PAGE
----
Even if your new layout matches by some stroke of chance, you’ll still have a problem if your new space is bigger or smaller than the old one.
Should that be the case, you’ll have to find a new granite piece that matches, which, to be honest, is difficult, especially if your previous granite pattern and color are unique.
Even if you’re lucky enough to get a piece that matches, you’ll still have a visible seam along the attached area, which can significantly impact the overall look of your kitchen.
To be able to remove and reuse your granite countertop, you have to ensure that both houses have the same cabinet layouts.
Also, you need to ensure that the width and length of the old countertop fit the cabinet dimensions in your new space.
Considering what we highlighted, you’ll agree that removing and reusing your old granite countertop is stressful.
Plus, the costs of the entire process outweigh the benefits.
Hire an expert contractor
Of course, many benefits come with removing and reusing granite countertops, especially when you have spent a lot of money installing them in your home.
Secondly, you won’t have to spend an insane amount of money getting new granite countertops for your home.
But while the prospect of removing and reusing your granite countertops sounds exciting, as we have discussed above, it comes with plenty of challenges.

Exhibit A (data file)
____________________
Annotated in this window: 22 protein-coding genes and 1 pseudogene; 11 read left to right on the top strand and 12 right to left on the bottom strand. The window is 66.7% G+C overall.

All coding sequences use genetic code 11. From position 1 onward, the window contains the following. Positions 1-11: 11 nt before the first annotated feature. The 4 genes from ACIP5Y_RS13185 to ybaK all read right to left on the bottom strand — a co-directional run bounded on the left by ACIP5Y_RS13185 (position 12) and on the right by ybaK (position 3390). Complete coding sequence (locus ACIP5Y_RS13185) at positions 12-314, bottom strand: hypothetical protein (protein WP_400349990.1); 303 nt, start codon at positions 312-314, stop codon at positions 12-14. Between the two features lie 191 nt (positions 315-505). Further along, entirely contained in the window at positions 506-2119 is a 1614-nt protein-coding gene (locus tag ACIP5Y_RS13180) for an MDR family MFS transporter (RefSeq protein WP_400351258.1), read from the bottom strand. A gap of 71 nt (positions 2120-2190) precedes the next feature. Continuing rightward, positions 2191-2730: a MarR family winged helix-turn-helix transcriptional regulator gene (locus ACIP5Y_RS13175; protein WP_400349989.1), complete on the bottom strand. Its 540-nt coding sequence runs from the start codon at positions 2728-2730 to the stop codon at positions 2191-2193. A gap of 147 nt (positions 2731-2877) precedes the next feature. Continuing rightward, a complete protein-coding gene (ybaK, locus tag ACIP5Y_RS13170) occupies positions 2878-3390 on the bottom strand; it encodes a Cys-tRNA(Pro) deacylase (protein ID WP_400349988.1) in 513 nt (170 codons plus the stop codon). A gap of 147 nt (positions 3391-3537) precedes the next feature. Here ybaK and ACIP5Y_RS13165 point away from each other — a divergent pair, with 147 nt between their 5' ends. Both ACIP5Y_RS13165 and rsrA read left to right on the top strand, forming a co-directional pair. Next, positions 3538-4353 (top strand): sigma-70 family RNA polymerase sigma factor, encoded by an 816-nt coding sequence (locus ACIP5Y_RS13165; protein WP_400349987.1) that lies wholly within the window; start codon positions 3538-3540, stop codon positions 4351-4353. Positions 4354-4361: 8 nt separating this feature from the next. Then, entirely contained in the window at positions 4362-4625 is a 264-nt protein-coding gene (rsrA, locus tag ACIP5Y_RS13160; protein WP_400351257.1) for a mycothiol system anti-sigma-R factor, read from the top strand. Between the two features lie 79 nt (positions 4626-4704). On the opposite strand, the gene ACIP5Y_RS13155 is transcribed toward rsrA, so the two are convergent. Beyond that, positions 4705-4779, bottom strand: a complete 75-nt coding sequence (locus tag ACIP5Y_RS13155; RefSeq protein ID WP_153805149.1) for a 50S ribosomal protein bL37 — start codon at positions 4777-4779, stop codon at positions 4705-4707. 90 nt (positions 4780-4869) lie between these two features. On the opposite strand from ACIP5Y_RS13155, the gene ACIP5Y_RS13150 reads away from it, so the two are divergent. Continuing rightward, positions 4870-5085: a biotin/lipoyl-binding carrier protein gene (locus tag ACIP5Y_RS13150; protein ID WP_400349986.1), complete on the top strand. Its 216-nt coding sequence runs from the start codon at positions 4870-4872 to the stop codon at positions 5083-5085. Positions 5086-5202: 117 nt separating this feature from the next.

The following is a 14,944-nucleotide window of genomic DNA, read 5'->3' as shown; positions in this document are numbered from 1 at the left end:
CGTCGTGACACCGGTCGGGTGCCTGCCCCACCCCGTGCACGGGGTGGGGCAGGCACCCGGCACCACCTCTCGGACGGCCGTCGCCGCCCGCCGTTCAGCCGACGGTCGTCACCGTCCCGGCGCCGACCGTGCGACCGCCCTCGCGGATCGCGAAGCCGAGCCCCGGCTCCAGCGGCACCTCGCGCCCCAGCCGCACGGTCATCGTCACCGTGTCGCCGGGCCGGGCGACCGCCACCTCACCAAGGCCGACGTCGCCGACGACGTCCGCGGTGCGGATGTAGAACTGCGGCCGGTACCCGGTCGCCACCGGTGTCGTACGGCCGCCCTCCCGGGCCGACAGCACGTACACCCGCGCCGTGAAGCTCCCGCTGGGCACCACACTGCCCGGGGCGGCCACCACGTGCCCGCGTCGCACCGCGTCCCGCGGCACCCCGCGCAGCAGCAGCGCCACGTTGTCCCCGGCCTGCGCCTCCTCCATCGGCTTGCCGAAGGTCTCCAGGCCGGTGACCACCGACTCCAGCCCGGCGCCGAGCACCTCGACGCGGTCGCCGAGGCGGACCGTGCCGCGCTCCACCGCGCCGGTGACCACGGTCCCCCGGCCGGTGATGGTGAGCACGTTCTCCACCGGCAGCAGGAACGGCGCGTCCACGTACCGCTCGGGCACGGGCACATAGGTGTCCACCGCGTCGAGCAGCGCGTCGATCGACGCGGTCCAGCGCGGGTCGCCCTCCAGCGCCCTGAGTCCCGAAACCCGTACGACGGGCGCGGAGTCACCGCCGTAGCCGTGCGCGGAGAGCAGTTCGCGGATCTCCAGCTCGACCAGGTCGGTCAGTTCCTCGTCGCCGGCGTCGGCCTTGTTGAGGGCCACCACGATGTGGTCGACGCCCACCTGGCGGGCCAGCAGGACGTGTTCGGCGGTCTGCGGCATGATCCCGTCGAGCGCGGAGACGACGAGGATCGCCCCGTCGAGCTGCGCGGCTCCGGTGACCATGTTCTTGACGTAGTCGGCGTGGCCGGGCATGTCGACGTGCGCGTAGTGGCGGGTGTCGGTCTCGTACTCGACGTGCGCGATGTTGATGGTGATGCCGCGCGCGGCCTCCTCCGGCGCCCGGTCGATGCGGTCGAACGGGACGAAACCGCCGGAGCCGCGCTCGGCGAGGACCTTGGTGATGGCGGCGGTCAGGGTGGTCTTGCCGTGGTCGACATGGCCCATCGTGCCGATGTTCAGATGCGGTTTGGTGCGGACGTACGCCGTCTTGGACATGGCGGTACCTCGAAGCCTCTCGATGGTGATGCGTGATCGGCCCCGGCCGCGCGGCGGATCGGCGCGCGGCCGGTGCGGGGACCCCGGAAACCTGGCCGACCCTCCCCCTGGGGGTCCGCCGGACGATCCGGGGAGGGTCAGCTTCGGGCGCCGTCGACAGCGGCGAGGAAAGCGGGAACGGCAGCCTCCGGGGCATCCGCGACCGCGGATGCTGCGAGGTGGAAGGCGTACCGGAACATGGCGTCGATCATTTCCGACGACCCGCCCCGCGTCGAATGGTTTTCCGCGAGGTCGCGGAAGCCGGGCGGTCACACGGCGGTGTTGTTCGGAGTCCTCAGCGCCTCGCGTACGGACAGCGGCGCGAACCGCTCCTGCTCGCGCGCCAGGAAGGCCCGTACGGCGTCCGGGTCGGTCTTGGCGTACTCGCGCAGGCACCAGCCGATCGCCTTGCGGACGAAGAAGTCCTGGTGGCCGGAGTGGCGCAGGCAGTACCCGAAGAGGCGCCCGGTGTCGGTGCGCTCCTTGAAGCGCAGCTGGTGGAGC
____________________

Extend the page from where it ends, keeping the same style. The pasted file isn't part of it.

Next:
So you need to think twice and be strategic when approaching them.
To increase your chances of success, it’s always best to work with an experienced contractor.
Being an experienced contractor means they must have handled similar projects in the past.
Frequently asked questions
Can I salvage and reuse my granite countertops?
It’s often possible to remove and reuse a granite countertop.
Nevertheless, the success of the entire process depends on the size and, of course, the layout of both the new and old kitchens.
These things could make the entire process complicated.
For the best possible outcome, we would recommend consulting with a granite and fabrication shop.
These guys have a lot of experience up their sleeves and will tell you whether or not it is a good idea to reuse a granite countertop.
As we mentioned earlier, when you get a professional to handle the job, you might be required to sign a disclaimer.
This is because the process is risky and can result in serious damage.
Can I remodel my granite countertop?
Instead of spending thousands of dollars on new countertops, you can remodel an old granite countertop.
Sure, you may damage your old granite countertop during the removal process, but then again, there is a possibility that you can cut and trim an old granite countertop and fit it in your new kitchen space.
To ensure the entire process is smooth, we always encourage homeowners to hire a professional.
Are granite countertops expensive?
There are a lot of amazing things that make granite a go-to option for kitchen cabinets and countertops.
That said, granite is a tad expensive.
So unless you have the money for it, it’s best to opt for an alternative like wood.
More so, they are fragile, so you have to handle them gently, as any damage could cost you a whole lot of money.